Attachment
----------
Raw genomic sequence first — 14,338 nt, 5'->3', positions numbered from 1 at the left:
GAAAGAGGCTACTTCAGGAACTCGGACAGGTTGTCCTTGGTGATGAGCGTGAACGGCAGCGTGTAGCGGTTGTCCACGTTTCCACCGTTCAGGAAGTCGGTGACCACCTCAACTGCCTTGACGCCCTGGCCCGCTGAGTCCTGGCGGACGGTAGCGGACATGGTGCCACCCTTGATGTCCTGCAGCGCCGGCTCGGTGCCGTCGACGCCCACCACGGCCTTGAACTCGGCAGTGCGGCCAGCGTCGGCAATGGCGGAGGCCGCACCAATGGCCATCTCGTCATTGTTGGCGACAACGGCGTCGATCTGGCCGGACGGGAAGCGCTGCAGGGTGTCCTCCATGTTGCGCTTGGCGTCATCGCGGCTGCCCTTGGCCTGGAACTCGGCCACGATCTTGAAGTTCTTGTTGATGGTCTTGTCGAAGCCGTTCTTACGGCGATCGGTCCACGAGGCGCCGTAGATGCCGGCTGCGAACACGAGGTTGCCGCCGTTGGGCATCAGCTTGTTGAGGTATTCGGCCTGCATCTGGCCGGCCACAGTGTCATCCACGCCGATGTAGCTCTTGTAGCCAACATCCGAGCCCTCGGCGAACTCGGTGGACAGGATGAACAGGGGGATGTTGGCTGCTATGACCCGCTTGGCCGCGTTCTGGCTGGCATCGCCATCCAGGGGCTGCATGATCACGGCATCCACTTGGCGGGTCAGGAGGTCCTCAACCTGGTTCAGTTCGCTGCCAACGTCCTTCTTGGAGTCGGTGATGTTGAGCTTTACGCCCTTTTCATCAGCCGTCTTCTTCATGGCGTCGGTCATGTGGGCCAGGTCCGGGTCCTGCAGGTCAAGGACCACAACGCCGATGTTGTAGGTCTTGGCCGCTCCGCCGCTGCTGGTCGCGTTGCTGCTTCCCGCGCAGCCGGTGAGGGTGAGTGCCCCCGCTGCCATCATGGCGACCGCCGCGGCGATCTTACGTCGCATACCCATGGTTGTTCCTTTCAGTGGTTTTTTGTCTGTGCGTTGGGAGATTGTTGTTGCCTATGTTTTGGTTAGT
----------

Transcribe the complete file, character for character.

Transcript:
Raw genomic sequence first — 14,338 nt, 5'->3', positions numbered from 1 at the left:
GAAAGAGGCTACTTCAGGAACTCGGACAGGTTGTCCTTGGTGATGAGCGTGAACGGCAGCGTGTAGCGGTTGTCCACGTTTCCACCGTTCAGGAAGTCGGTGACCACCTCAACTGCCTTGACGCCCTGGCCCGCTGAGTCCTGGCGGACGGTAGCGGACATGGTGCCACCCTTGATGTCCTGCAGCGCCGGCTCGGTGCCGTCGACGCCCACCACGGCCTTGAACTCGGCAGTGCGGCCAGCGTCGGCAATGGCGGAGGCCGCACCAATGGCCATCTCGTCATTGTTGGCGACAACGGCGTCGATCTGGCCGGACGGGAAGCGCTGCAGGGTGTCCTCCATGTTGCGCTTGGCGTCATCGCGGCTGCCCTTGGCCTGGAACTCGGCCACGATCTTGAAGTTCTTGTTGATGGTCTTGTCGAAGCCGTTCTTACGGCGATCGGTCCACGAGGCGCCGTAGATGCCGGCTGCGAACACGAGGTTGCCGCCGTTGGGCATCAGCTTGTTGAGGTATTCGGCCTGCATCTGGCCGGCCACAGTGTCATCCACGCCGATGTAGCTCTTGTAGCCAACATCCGAGCCCTCGGCGAACTCGGTGGACAGGATGAACAGGGGGATGTTGGCTGCTATGACCCGCTTGGCCGCGTTCTGGCTGGCATCGCCATCCAGGGGCTGCATGATCACGGCATCCACTTGGCGGGTCAGGAGGTCCTCAACCTGGTTCAGTTCGCTGCCAACGTCCTTCTTGGAGTCGGTGATGTTGAGCTTTACGCCCTTTTCATCAGCCGTCTTCTTCATGGCGTCGGTCATGTGGGCCAGGTCCGGGTCCTGCAGGTCAAGGACCACAACGCCGATGTTGTAGGTCTTGGCCGCTCCGCCGCTGCTGGTCGCGTTGCTGCTTCCCGCGCAGCCGGTGAGGGTGAGTGCCCCCGCTGCCATCATGGCGACCGCCGCGGCGATCTTACGTCGCATACCCATGGTTGTTCCTTTCAGTGGTTTTTTGTCTGTGCGTTGGGAGATTGTTGTTGCCTATGTTTTGGTTAGT